The Committee for the Prevention of Reading Difficulties in Young Children has compiled detailed lists of literacy accomplishments for children of different ages. Find out what the typical child can do from birth through age three, from three to four, and in kindergarten, first, second, and third grades.
Below is a set of accomplishments that the successful learner is likely to exhibit. This list is neither exhaustive nor incontestable, but it does capture many highlights of the course of literacy acquisition that have been revealed through several decades of research. The timing of these accomplishments will to some extent depend on maturational and experiential differences between children, and upon the particular curriculum provided by a school.
- Recognizes specific books by cover.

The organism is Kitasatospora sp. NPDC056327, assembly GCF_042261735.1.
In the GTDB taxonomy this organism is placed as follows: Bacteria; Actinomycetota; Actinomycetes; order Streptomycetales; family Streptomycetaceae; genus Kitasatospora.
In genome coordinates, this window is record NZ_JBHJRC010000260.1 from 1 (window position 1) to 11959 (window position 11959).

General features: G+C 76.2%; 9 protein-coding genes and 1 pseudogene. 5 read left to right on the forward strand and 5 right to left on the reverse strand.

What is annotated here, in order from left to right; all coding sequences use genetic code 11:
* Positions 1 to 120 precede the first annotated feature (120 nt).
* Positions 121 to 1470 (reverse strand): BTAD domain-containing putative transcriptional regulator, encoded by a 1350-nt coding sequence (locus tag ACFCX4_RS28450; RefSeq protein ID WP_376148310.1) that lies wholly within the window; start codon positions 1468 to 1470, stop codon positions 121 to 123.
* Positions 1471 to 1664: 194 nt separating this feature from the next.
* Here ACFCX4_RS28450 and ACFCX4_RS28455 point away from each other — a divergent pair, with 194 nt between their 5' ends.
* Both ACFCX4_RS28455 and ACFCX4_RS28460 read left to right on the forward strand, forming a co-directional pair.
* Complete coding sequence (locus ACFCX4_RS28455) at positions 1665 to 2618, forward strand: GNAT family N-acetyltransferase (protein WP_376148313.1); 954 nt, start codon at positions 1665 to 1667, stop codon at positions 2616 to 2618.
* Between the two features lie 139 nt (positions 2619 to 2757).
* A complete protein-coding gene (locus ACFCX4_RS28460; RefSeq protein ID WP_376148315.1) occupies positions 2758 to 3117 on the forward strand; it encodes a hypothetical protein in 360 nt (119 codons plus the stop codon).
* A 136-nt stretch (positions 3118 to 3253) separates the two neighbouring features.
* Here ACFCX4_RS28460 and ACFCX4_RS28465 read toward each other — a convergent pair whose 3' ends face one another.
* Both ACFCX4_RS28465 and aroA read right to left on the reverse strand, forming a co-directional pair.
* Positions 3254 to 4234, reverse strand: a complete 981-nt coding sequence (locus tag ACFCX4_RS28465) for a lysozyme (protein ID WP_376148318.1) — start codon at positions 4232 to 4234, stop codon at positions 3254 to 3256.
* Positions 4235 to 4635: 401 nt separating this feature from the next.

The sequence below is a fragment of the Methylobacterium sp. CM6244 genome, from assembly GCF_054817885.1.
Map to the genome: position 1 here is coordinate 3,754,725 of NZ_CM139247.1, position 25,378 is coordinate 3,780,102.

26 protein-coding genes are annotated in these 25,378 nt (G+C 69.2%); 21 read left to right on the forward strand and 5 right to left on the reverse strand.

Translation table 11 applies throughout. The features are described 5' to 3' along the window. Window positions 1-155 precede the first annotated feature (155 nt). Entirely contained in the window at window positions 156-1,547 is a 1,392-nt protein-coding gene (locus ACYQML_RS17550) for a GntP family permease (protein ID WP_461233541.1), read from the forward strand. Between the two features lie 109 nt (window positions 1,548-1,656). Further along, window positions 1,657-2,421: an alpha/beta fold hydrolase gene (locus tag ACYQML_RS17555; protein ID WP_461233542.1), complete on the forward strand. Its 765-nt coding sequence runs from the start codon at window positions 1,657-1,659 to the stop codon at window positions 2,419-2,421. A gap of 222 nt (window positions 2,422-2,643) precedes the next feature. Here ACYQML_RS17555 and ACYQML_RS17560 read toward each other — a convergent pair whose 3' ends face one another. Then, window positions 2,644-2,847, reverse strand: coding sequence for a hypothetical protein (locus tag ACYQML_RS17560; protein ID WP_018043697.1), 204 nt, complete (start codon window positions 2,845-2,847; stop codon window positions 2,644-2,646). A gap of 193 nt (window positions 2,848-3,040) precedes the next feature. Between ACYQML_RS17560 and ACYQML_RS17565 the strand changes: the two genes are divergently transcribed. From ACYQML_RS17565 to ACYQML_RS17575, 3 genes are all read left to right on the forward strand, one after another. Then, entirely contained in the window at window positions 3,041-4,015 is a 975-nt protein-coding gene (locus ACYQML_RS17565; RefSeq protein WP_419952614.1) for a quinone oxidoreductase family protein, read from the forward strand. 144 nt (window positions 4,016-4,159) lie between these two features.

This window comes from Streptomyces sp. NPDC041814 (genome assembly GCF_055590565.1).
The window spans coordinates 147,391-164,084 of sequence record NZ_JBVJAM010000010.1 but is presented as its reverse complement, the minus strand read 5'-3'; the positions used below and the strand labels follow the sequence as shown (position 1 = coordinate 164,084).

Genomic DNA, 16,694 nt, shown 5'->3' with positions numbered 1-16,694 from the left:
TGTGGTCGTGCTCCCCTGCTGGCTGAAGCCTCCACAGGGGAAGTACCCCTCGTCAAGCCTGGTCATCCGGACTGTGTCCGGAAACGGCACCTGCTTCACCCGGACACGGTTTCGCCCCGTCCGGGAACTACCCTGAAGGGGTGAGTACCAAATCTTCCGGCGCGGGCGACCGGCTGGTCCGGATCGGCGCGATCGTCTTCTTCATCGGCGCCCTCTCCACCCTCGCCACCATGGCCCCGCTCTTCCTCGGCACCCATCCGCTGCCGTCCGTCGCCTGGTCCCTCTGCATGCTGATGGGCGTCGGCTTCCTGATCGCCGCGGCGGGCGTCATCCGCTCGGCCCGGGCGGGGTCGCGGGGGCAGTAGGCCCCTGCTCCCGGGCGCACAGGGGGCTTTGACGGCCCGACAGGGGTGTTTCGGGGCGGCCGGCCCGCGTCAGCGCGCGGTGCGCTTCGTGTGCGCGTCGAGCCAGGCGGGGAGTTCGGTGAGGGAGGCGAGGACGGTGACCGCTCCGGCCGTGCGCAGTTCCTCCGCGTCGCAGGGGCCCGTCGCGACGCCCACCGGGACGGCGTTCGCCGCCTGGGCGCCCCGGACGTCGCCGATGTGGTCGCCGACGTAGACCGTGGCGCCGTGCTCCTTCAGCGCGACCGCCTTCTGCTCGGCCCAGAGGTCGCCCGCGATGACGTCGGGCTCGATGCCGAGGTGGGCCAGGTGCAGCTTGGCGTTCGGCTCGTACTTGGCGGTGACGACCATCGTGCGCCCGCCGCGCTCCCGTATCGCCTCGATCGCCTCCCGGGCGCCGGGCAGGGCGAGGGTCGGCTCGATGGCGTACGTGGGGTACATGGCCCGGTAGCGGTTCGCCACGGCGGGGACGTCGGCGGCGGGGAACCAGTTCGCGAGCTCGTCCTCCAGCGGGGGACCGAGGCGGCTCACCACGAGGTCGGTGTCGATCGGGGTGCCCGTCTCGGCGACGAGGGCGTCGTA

- Pretends to read books.
- Understands that books are handled in particular ways.
- Enters into a book-sharing routine with primary caregivers.
- Vocalization play in crib gives way to enjoyment of rhyming language, nonsense word play, etc.
- Labels objects in books.
- Comments on characters in books.
- Looks at picture in book and realizes it is a symbol for real object.
- Listens to stories.
- Requests/commands adult to read or write.
- May begin attending to specific print such as letters in names.
- Uses increasingly purposive scribbling.
- Occasionally seems to distinguish between drawing and writing.
- Produces some letter-like forms and scribbles with some features of English writing.
By: Catherine Snow, Susan Burns, and Peg Griffin